The “Cherry Street Inn” bed and breakfast in the film actually is a real bed and breakfast where you can stay. However, Phil’s room seen in the film was built in a warehouse by the production.
LOCATION: 344 Fremont St, Woodstock, IL 60098
“Gobler’s Knob,” where the groundhog is shown, is the Woodstock Square Park, located right in the center of the town square.
LOCATION: Woodstock Square Park, Main St, Woodstock, IL 60098
“The Tip Top Cafe,” where Phil gorges himself on excessive amounts of food, has changed ownership many times since the film was shot, with many restaurants coming and going. It’s the sidewalk out front where Bill Murray keeps stepping in the watery, ice-filled hole in the street while talking to Ned Ryerson.
LOCATION: 108 Cass St, Woodstock, IL 60098
There are many plaques like this, located at nearly every location from the film in Woodstock, IL. It’s refreshing to see when a town embraces their film history, as Woodstock does.
The “Alpine Theater” where Phil arrives dressed as Clint Eastwood is the Woodstock Theatre. It is also seen briefly at the beginning of the film, when the crew first arrives in Punxsutawney.
LOCATION: 209 Main St, Woodstock, IL 60098
The bar where Phil drinks is the Old Courthouse Arts Center.
LOCATION: 101 N Johnson St, Woodstock, IL 90068
“The Pennsylvanian Hotel,” where Andie MacDowell’s character stays, and where Phil later hurls himself from the tower, is actually the Woodstock Opera House.
LOCATION: 121 W Van Buren St, Woodstock, IL 60098
The alarm clock from the film can be found on display as part of the Sony Pictures Studio Tour.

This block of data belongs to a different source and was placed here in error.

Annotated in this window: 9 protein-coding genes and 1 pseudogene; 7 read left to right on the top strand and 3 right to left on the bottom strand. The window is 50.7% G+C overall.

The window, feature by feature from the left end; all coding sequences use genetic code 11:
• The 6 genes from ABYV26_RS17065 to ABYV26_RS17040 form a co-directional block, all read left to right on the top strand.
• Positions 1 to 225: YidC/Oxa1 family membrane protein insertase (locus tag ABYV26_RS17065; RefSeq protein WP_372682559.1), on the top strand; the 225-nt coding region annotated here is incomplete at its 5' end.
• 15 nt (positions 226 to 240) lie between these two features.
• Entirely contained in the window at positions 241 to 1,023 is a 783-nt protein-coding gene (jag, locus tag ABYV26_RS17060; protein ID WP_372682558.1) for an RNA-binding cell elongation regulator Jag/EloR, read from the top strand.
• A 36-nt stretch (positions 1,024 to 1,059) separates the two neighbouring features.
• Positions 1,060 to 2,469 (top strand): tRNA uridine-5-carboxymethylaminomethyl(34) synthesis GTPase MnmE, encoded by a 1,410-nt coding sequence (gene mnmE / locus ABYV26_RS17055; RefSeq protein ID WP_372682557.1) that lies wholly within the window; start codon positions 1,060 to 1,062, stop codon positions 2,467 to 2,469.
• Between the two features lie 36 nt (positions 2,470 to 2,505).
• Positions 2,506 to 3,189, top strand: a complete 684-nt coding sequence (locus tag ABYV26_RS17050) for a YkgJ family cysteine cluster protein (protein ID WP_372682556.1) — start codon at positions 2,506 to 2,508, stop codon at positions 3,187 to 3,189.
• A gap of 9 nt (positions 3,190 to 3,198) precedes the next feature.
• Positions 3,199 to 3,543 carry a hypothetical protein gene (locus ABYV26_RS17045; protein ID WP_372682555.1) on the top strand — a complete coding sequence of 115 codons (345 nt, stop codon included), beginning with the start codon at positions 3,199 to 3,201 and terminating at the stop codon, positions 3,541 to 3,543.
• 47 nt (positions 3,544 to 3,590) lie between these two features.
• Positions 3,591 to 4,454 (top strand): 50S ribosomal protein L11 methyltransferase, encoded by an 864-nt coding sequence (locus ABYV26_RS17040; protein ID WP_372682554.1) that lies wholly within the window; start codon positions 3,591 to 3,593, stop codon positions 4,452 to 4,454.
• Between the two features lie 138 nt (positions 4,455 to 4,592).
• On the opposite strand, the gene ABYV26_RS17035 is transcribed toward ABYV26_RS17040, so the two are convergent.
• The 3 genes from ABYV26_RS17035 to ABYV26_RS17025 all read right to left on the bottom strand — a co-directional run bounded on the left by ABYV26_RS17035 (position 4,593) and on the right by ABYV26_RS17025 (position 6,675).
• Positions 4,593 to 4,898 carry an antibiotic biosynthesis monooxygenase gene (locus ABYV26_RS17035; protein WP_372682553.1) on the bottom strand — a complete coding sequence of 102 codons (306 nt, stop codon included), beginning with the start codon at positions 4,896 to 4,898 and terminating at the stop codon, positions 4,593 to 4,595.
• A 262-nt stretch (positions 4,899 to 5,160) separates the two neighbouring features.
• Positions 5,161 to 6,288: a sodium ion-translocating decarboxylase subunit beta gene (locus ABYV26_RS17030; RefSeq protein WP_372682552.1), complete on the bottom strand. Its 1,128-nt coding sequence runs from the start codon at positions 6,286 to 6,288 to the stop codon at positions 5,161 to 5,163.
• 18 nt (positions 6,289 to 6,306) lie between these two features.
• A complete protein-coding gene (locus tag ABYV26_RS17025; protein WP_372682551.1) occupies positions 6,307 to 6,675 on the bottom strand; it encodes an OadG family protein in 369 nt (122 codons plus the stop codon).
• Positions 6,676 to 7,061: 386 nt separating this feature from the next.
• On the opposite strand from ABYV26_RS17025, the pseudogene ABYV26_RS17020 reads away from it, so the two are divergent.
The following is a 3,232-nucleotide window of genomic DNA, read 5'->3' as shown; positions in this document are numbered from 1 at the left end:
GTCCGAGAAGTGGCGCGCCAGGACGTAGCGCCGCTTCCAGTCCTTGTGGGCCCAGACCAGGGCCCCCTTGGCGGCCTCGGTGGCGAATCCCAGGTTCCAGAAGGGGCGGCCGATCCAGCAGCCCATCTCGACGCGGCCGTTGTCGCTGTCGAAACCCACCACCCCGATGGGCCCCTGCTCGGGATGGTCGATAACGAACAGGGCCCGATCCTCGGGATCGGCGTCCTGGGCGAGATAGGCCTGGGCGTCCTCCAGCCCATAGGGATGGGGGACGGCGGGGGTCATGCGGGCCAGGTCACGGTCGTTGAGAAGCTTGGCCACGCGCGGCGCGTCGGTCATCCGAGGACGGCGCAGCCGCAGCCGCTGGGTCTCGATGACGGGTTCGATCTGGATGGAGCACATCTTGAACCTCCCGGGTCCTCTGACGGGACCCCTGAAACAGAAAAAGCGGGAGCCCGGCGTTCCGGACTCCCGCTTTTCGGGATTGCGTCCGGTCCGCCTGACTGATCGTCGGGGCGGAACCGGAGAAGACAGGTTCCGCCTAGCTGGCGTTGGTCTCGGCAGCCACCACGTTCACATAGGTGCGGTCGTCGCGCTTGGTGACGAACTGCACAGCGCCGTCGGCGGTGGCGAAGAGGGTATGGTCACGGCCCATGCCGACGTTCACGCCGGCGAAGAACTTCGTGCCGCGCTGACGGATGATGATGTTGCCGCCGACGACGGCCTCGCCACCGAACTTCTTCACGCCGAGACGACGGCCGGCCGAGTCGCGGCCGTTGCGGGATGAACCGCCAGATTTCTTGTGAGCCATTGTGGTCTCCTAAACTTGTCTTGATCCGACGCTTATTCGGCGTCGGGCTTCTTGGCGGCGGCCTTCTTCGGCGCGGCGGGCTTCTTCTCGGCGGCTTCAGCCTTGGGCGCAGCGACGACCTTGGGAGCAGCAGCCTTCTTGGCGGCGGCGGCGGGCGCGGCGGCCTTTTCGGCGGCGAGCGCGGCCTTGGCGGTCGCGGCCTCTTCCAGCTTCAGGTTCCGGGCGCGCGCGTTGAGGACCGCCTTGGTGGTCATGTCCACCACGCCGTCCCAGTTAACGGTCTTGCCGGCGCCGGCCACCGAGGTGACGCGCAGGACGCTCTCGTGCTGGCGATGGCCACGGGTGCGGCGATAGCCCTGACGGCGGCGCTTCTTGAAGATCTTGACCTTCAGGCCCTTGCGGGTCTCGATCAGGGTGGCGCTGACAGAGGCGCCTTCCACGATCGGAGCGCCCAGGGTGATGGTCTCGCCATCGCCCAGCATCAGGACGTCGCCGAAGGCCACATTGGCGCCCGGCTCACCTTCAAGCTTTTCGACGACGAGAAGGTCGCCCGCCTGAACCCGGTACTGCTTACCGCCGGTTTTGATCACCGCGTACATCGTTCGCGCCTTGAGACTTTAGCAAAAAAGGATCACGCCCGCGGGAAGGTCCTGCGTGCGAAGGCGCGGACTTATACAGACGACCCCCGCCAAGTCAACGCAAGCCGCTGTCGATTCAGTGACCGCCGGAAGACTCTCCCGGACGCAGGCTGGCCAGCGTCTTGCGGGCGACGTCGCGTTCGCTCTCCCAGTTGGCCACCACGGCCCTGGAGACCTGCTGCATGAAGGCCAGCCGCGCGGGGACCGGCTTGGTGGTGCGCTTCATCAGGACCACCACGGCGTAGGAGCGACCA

LOCATION: 10202 W Washington Blvd, Culver City, CA 90232
If you find yourself in the greater Chicago area and are a fan of the film, we highly recommend a visit to Woodstock, IL, for a unique experience of entering the film’s universe, while being hosted by locals who warmly embrace the film and its fans.
Curtis Hanson’s excellent, overlooked 2000 film “Wonder Boys” takes place within the literary circles of Pittsburgh, Pennsylvania, where the film was also shot. The film ranks among Hanson’s finest works and features an impressive, ensemble cast. We highly recommend it if you’ve never seen it.
This house is where Michael Douglas’ character lives in the film, disheveled and struggling to finish writing his second book.
LOCATION: 359 S Atlantic Ave, Pittsburgh, PA 15224
Later in the film, the confrontation with “Vernon Hardapple” takes place in the parking lot of this bowling alley. The bowling alley is also seen in the Farrelly Brothers comedy “Kingpin,” where Woody Harrelson’s character loses his hand.
Unlike the first two installments of Christopher Nolan’s “The Dark Knight” trilogy, which used Chicago to double as Gotham City, the third and final installment, “The Dark Knight Rises” used an amalgam of cities, which included Pittsburgh, New York City and Los Angeles. Here we take a look at some of these locations.
Bane robs the Gotham City Stock Exchange, which was filmed in the heart of New York’s financial district on Wall Street. However, the production used the JP Morgan building, located directly across the street from the New York Stock Exchange.
LOCATION: 23 Wall St, New York, NY 10005
As Bane unleashes an explosion at the Gotham football stadium, as well as all across Gotham, Blake, played by Joseph Gordon-Levitt, is rocked by one of the explosives and his car flips over as he drives down this alley. While many of these shots were filmed in Pittsburgh, this particular alley can be found in downtown Los Angeles. It’s located on Terminal Street, which intersects with 7th Street, just past Alameda Street.